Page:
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The potato-specific apyrase is apoplastically localized and has influence on gene expression, growth, and development

MPG-Autoren
http://pubman.mpdl.mpg.de/cone/persons/resource/persons97147

Fernie,  A. R.
Central Metabolism, Department Willmitzer, Max Planck Institute of Molecular Plant Physiology, Max Planck Society;

http://pubman.mpdl.mpg.de/cone/persons/resource/persons97163

Geigenberger,  P.
Storage Carbohydrate Metabolism, Department Stitt, Max Planck Institute of Molecular Plant Physiology, Max Planck Society;

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Riewe-2008-The potato-specific.pdf
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Zitation

Riewe, D., Grosman, L., Fernie, A. R., Wucke, C., & Geigenberger, P. (2008). The potato-specific apyrase is apoplastically localized and has influence on gene expression, growth, and development. Plant Physiology, 147(3), 1092-1109. doi:10.1104/pp.108.117564.


Zitierlink: http://hdl.handle.net/11858/00-001M-0000-0014-26CC-8
Zusammenfassung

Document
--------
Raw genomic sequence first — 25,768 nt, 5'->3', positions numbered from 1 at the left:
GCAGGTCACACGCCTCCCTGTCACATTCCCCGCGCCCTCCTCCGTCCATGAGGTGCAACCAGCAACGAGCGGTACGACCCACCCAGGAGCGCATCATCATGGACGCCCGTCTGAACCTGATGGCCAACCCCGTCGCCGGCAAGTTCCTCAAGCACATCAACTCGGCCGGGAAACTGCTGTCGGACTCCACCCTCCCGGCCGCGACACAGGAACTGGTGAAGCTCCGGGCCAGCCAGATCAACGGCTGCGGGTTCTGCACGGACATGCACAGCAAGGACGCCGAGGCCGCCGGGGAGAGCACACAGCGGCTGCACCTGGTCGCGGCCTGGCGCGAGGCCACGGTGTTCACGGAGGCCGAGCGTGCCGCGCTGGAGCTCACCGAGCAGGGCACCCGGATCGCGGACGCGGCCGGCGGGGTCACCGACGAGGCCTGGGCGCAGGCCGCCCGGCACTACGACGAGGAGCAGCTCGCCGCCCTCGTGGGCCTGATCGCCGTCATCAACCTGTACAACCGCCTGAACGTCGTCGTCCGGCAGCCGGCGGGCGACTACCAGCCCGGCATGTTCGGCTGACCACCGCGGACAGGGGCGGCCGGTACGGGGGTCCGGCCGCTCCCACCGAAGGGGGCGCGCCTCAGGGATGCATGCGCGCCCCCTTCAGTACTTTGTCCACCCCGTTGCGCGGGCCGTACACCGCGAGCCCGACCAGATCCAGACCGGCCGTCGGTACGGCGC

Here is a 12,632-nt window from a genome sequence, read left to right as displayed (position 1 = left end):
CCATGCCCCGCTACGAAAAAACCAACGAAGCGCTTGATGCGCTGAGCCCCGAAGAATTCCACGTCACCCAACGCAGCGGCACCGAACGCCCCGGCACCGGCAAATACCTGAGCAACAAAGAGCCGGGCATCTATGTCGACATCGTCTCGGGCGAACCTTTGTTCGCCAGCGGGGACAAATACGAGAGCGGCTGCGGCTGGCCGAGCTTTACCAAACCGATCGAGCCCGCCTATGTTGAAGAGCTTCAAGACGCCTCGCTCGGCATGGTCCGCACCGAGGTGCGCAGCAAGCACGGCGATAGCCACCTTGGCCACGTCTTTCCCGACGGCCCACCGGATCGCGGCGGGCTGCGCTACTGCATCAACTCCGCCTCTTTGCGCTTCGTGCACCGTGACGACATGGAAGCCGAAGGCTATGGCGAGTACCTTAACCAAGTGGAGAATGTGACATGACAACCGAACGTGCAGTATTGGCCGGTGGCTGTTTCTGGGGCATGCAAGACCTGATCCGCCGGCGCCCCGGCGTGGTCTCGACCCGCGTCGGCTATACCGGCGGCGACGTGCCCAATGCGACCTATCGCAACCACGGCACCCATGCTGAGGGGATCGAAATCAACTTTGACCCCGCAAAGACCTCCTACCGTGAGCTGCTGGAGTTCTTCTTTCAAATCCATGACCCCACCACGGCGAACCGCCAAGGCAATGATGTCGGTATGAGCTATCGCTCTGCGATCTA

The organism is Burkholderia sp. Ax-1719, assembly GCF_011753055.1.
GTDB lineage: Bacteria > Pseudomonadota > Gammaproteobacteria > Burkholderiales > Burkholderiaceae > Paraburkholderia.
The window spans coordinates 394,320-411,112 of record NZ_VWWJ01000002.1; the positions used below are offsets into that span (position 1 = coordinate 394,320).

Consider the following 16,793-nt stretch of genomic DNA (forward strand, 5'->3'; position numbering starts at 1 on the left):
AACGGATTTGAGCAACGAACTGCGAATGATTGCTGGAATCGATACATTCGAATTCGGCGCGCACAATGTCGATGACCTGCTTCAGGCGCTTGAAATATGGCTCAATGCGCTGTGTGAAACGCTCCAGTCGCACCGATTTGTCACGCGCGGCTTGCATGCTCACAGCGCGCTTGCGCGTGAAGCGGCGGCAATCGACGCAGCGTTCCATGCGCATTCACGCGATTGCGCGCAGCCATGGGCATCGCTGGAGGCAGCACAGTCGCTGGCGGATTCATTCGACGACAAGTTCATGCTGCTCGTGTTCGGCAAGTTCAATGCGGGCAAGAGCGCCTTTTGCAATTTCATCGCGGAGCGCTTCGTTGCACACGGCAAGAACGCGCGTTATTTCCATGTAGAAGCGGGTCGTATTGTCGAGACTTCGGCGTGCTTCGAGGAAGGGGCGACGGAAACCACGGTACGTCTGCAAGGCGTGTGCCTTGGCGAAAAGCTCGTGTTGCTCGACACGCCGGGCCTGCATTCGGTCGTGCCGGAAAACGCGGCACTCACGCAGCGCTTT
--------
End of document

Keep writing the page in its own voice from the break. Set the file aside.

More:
Apyrases hydrolyze nucleoside triphosphates and diphosphates and are found in all eukaryotes and a few prokaryotes. Although their enzymatic properties have been well characterized, relatively little is known regarding their subcellular localization and physiological function in plants. In this study, we used reverse genetic and biochemical approaches to investigate the role of potato (Solanum tuberosum)-specific apyrase. Silencing of the apyrase gene family with RNA interference constructs under the control of the constitutive 35S promoter led to a strong decrease in apyrase activity to below 10% of the wild-type level. This decreased activity led to phenotypic changes in the transgenic lines, including a general retardation in growth, an increase in tuber number per plant, and differences in tuber morphology. Silencing of apyrase under the control of a tuber-specific promoter led to similar changes in tuber morphology; however, there were no direct effects of apyrase inhibition on tuber metabolism. DNA microarrays revealed that decreased expression of apyrase leads to increased levels of transcripts coding for cell wall proteins involved in growth and genes involved in energy transfer and starch synthesis. To place these results in context, we determined the subcellular localization of the potato-specific apyrase. Using a combination of approaches, we were able to demonstrate that this enzyme is localized to the apoplast. We describe the evidence that underlies both this fact and that potato-specific apyrase has a crucial role in regulating growth and development.